3. Twins Daily Roundtable is a weekly series. As part of this series, a question will be posed to the site’s writers and they will respond in 200 words or less (Some writers don’t like to stick to this limit). This will give readers an opportunity to see multiple points of view and then add their own point of view in the comments section. With the regular season quickly coming to a close, Twins fans might be starting to think about next season. Minnesota has a lot of money coming off the books and very few contracts signed for next season. With this shift, comes the opportunity to reshape a roster. This week’s Roundtable discussion is: “What’s Minnesota’s biggest need this off-season?John Bonnes Can I be so vague as to say "a middle-of-the-order bat?" The lineup's strength this year was supposed to be its depth, and that still might be the case with anticipated growth from Jorge Polanco, Byron Buxton, Max Kepler and Miguel Sano. But when the middle-of-the-order bats fail to live up to their expectations, the team is left with an average offense. And a few injuries and it quickly becomes below average. This offseason shouldn't be about filling in pieces. It should be about finding some foundational cornerstones upon whom the Twins can rely for the next four seasons at least. Tom Froemming How many times have I got to say this? Willians Astudillo lifetime contract. That's item No. 1. Once that's worked out, the Twins are going to need to focus on quality. They already have quantity, but not a ton of players you can truly count on. I'd say the biggest need would be to find a threat to put into the middle of the lineup. I'm not confident Miguel Sano ever gets back to what he was, and as much as I love Eddie Rosario, if he's the best slugger in your 2019 lineup, you've got issues. The pitching staff has its share of needs to address as well, but it's really difficult to win without a lineup that's able to produce on a consistent basis. Ted Schwerzler To a certain extent, the answer probably always needs to be pitching. It's great that the Twins have given Gonsalves, De Jong, Littell, and Stewart some run here down the stretch. It has been equally beneficial to see Andrew Vasquez coming out of the pen. The reality however, is that none of them look like anything close to a certainty opening the 2019 season. Minnesota should have Kyle Gibson, Jake Odorizzi, and Jose Berrios penned into the rotation, but things are less certain behind them. Fernando Romero is likely a near lock to start in the big leagues, but another mid-to-upper level arm would be a big plus. The bullpen will need some retooling as well with the departures 2018 has seen take place. Although you can make arguments for bats around the diamond, lots depends on how the Twins want to configure their in-house options. Cody Christie To me, one of the biggest issues with 2018 was the underperformance of key pieces in the line-up. That being said, players like Byron Buxton, Miguel Sano, Max Kepler, and Jose Berrios need to take the next step. If the Twins are going to contend, their young players need to turn into the team’s most valuable pieces. Sano has already been discussing his weight and he hopes to come into next season after a strong off-season spent between Fort Myers and the Dominican Republic. Buxton needs to prove he can stay healthy and handle the rigors of a full big-league season. Berrios was an All-Star but there is certainly some room for improvement after some up and down moments this year. Kepler might never be a middle of the order bat, but he could certainly become more consistent. There are obviously plenty of holes to fill in the roster but the Twins need their young core to take the next step. Steve Lein With the Twins underachieving this year they sent off several veteran contributors and newcomers at the trade deadline, opening plenty of holes or questions for the 2019 season. Brian Dozier, Eduardo Escobar, Ryan Pressly, Lance Lynn, Fernando Rodney, and Zach Duke all found themselves in new places. That was nearly a quarter of their opening day roster. You had an All Star second baseman, an extra-base-hitting-machine, shutdown set-up man, mid-rotation starter, and a closer in that group. You might lose Joe Mauer to retirement as well. Point is there are a lot of needs for this team. When you ask me for the biggest need I’ll always point to starting pitching, however. Jose Berrios has had a great season and made the first of hopefully many All-Star teams, but he still has some development to turn into that “ace” we all covet. Thankfully the Twins lost out on Yu Darvish last year, but every team must spend money on pitchers at some point if they want to contend. With the payroll space they will have this offseason, they should shoot as high as they can to help their rotation. If you missed any of the most recent roundtable discussions, here are the links: Shifting Service Time The Looming Mauer Decision Grading the Front Office Grading Molitor Closing Time Click here to view the article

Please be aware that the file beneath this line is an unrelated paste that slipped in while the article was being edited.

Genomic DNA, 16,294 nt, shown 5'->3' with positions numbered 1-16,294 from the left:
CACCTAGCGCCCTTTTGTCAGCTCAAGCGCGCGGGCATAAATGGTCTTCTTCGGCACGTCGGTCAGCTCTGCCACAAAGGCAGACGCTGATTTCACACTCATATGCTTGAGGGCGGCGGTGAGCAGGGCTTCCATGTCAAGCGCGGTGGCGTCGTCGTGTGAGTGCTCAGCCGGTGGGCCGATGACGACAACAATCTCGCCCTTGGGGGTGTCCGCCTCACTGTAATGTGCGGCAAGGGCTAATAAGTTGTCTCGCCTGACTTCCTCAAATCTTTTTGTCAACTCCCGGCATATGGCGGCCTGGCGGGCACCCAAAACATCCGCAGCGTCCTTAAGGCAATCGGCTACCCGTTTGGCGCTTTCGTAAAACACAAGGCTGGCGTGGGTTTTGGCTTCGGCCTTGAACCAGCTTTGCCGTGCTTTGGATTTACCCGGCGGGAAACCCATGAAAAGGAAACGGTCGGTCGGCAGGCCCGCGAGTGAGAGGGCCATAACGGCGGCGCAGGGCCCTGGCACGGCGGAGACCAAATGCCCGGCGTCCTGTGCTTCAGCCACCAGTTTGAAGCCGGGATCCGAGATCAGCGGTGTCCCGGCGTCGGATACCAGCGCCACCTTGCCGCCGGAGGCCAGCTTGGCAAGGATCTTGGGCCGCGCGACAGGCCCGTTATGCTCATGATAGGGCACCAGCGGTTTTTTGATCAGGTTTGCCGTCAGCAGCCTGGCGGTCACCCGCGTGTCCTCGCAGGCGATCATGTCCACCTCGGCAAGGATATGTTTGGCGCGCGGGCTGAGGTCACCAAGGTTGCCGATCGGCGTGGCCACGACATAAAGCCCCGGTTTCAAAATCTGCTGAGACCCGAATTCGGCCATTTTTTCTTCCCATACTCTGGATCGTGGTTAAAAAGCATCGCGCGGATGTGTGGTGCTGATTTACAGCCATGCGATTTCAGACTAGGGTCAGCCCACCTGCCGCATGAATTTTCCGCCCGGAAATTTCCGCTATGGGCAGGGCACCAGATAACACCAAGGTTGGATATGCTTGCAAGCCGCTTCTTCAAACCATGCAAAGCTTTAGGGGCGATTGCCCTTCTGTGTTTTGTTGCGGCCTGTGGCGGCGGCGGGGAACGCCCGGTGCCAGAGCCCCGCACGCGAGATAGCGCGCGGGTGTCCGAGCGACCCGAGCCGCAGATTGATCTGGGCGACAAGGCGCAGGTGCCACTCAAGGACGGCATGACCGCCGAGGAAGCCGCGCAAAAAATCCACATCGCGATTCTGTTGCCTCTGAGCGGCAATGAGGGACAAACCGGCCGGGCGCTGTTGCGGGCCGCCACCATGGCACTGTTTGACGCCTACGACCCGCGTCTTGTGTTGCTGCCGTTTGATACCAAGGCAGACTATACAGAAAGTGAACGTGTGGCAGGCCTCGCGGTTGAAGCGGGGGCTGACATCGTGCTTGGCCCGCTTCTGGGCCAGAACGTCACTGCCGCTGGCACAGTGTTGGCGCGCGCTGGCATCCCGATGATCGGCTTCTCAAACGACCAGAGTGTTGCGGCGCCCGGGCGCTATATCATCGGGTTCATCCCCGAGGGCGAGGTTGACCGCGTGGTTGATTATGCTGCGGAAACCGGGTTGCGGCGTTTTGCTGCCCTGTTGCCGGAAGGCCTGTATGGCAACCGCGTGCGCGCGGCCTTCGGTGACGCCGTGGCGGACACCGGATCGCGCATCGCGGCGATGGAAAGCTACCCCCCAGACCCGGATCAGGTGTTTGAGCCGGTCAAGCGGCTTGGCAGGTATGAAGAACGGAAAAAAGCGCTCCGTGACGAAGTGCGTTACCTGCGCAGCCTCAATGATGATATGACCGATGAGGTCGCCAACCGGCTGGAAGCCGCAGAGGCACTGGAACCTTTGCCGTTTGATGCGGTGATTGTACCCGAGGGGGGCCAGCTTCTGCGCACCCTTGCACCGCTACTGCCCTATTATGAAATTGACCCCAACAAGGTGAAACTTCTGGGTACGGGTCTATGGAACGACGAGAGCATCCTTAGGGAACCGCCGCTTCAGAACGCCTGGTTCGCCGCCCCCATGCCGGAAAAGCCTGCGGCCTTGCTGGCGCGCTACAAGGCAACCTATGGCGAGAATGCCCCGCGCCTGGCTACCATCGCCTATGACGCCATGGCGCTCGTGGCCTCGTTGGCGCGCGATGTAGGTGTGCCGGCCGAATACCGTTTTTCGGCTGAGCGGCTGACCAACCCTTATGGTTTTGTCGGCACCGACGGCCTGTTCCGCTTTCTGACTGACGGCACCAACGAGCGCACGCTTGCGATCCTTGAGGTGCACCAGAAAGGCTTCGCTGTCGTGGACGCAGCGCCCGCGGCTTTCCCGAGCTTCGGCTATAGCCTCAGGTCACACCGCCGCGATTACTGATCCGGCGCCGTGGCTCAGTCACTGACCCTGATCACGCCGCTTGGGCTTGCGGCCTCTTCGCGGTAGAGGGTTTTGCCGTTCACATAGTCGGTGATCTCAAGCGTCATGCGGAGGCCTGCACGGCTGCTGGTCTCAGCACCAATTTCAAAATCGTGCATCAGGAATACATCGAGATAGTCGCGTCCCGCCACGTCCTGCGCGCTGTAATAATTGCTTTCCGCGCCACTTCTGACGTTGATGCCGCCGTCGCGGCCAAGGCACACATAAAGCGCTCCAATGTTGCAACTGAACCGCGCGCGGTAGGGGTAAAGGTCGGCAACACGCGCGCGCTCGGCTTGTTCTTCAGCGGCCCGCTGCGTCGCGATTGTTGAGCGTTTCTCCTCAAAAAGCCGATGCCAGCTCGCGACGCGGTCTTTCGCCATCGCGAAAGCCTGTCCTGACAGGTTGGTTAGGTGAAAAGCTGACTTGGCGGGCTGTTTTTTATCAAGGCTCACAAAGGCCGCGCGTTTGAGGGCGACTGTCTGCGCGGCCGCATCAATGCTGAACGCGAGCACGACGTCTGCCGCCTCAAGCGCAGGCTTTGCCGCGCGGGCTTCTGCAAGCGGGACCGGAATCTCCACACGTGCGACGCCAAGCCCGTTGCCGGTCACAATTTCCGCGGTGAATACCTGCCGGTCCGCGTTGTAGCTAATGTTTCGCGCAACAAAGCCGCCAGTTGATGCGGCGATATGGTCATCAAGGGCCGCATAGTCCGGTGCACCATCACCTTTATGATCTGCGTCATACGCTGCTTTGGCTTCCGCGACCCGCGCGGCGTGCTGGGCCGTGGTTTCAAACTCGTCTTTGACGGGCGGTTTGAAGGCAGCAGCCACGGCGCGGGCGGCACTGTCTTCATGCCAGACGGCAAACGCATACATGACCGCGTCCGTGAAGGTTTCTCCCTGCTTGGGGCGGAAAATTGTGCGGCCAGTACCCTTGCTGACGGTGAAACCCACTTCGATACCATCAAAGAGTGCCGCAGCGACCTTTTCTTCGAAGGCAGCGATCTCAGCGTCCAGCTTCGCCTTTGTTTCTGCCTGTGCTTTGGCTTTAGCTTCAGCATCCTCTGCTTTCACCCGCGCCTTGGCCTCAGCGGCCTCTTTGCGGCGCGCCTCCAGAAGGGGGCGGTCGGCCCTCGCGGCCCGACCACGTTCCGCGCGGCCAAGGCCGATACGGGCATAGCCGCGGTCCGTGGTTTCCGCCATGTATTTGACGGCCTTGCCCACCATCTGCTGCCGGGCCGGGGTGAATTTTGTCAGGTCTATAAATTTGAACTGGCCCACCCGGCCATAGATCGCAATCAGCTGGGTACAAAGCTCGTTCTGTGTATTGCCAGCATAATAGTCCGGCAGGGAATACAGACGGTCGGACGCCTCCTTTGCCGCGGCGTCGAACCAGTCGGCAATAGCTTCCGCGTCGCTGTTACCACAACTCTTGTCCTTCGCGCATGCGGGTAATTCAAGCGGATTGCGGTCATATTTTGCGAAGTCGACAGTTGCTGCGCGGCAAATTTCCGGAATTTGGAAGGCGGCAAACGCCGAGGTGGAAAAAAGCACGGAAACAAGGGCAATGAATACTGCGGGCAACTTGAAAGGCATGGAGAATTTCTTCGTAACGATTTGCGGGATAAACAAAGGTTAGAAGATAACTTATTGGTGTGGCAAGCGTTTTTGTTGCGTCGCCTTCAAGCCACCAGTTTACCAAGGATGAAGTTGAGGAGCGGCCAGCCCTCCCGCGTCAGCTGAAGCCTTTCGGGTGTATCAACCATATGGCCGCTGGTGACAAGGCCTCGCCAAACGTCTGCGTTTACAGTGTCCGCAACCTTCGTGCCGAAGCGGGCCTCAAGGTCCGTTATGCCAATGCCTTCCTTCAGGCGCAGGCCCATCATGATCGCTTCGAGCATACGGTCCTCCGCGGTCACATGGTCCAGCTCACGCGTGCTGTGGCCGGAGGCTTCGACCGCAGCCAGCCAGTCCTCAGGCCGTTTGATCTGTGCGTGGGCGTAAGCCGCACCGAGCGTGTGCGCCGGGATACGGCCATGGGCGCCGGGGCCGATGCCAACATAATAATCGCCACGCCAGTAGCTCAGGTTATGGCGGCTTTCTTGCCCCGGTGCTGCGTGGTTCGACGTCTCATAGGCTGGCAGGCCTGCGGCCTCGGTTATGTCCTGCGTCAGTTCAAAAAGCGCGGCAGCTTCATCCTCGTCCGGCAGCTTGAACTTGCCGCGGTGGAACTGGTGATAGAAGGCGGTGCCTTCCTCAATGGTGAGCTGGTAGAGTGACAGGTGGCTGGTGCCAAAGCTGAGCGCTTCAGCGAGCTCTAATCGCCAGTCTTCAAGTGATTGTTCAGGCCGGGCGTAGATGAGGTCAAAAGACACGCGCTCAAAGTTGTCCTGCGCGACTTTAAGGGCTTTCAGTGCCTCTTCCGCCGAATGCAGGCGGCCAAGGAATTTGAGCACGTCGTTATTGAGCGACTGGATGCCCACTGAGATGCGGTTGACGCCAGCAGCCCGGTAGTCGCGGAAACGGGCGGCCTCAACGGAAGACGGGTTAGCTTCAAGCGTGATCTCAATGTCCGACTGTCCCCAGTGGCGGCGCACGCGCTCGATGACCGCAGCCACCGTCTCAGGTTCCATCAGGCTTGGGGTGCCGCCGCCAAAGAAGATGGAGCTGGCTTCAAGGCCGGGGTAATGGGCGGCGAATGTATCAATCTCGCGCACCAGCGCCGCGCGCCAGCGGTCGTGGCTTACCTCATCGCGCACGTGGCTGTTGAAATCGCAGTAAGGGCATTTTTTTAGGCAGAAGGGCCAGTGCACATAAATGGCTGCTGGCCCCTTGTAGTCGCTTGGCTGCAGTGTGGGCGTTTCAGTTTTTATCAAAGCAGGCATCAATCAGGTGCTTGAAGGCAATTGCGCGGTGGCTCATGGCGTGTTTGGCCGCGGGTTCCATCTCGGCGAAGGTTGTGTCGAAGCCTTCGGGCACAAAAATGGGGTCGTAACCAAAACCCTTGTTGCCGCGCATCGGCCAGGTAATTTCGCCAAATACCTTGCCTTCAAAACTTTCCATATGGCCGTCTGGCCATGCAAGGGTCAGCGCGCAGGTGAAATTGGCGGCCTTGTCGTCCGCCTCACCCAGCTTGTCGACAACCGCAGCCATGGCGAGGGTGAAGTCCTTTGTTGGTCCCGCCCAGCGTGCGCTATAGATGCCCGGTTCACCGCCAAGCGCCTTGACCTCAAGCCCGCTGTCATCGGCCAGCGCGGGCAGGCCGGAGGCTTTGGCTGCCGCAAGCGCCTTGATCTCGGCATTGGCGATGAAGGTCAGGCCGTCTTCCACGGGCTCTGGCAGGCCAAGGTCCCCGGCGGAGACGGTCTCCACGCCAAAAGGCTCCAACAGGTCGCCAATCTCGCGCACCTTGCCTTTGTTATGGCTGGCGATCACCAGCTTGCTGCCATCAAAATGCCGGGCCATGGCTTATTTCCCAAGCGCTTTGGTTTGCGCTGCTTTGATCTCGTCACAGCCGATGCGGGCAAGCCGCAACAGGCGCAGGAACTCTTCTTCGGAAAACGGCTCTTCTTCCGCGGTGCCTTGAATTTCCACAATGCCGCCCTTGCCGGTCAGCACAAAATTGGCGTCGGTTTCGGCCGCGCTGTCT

4. John Bonnes Can I be so vague as to say "a middle-of-the-order bat?" The lineup's strength this year was supposed to be its depth, and that still might be the case with anticipated growth from Jorge Polanco, Byron Buxton, Max Kepler and Miguel Sano. But when the middle-of-the-order bats fail to live up to their expectations, the team is left with an average offense. And a few injuries and it quickly becomes below average. This offseason shouldn't be about filling in pieces. It should be about finding some foundational cornerstones upon whom the Twins can rely for the next four seasons at least. Tom Froemming How many times have I got to say this? Willians Astudillo lifetime contract. That's item No. 1. Once that's worked out, the Twins are going to need to focus on quality. They already have quantity, but not a ton of players you can truly count on. I'd say the biggest need would be to find a threat to put into the middle of the lineup. I'm not confident Miguel Sano ever gets back to what he was, and as much as I love Eddie Rosario, if he's the best slugger in your 2019 lineup, you've got issues. The pitching staff has its share of needs to address as well, but it's really difficult to win without a lineup that's able to produce on a consistent basis. Ted Schwerzler To a certain extent, the answer probably always needs to be pitching. It's great that the Twins have given Gonsalves, De Jong, Littell, and Stewart some run here down the stretch. It has been equally beneficial to see Andrew Vasquez coming out of the pen. The reality however, is that none of them look like anything close to a certainty opening the 2019 season. Minnesota should have Kyle Gibson, Jake Odorizzi, and Jose Berrios penned into the rotation, but things are less certain behind them. Fernando Romero is likely a near lock to start in the big leagues, but another mid-to-upper level arm would be a big plus. The bullpen will need some retooling as well with the departures 2018 has seen take place. Although you can make arguments for bats around the diamond, lots depends on how the Twins want to configure their in-house options. Cody Christie To me, one of the biggest issues with 2018 was the underperformance of key pieces in the line-up. That being said, players like Byron Buxton, Miguel Sano, Max Kepler, and Jose Berrios need to take the next step. If the Twins are going to contend, their young players need to turn into the team’s most valuable pieces. Sano has already been discussing his weight and he hopes to come into next season after a strong off-season spent between Fort Myers and the Dominican Republic. Buxton needs to prove he can stay healthy and handle the rigors of a full big-league season. Berrios was an All-Star but there is certainly some room for improvement after some up and down moments this year. Kepler might never be a middle of the order bat, but he could certainly become more consistent. There are obviously plenty of holes to fill in the roster but the Twins need their young core to take the next step. Steve Lein With the Twins underachieving this year they sent off several veteran contributors and newcomers at the trade deadline, opening plenty of holes or questions for the 2019 season. Brian Dozier, Eduardo Escobar, Ryan Pressly, Lance Lynn, Fernando Rodney, and Zach Duke all found themselves in new places. That was nearly a quarter of their opening day roster. You had an All Star second baseman, an extra-base-hitting-machine, shutdown set-up man, mid-rotation starter, and a closer in that group. You might lose Joe Mauer to retirement as well. Point is there are a lot of needs for this team. When you ask me for the biggest need I’ll always point to starting pitching, however. Jose Berrios has had a great season and made the first of hopefully many All-Star teams, but he still has some development to turn into that “ace” we all covet. Thankfully the Twins lost out on Yu Darvish last year, but every team must spend money on pitchers at some point if they want to contend. With the payroll space they will have this offseason, they should shoot as high as they can to help their rotation. If you missed any of the most recent roundtable discussions, here are the links: Shifting Service Time The Looming Mauer Decision Grading the Front Office Grading Molitor Closing Time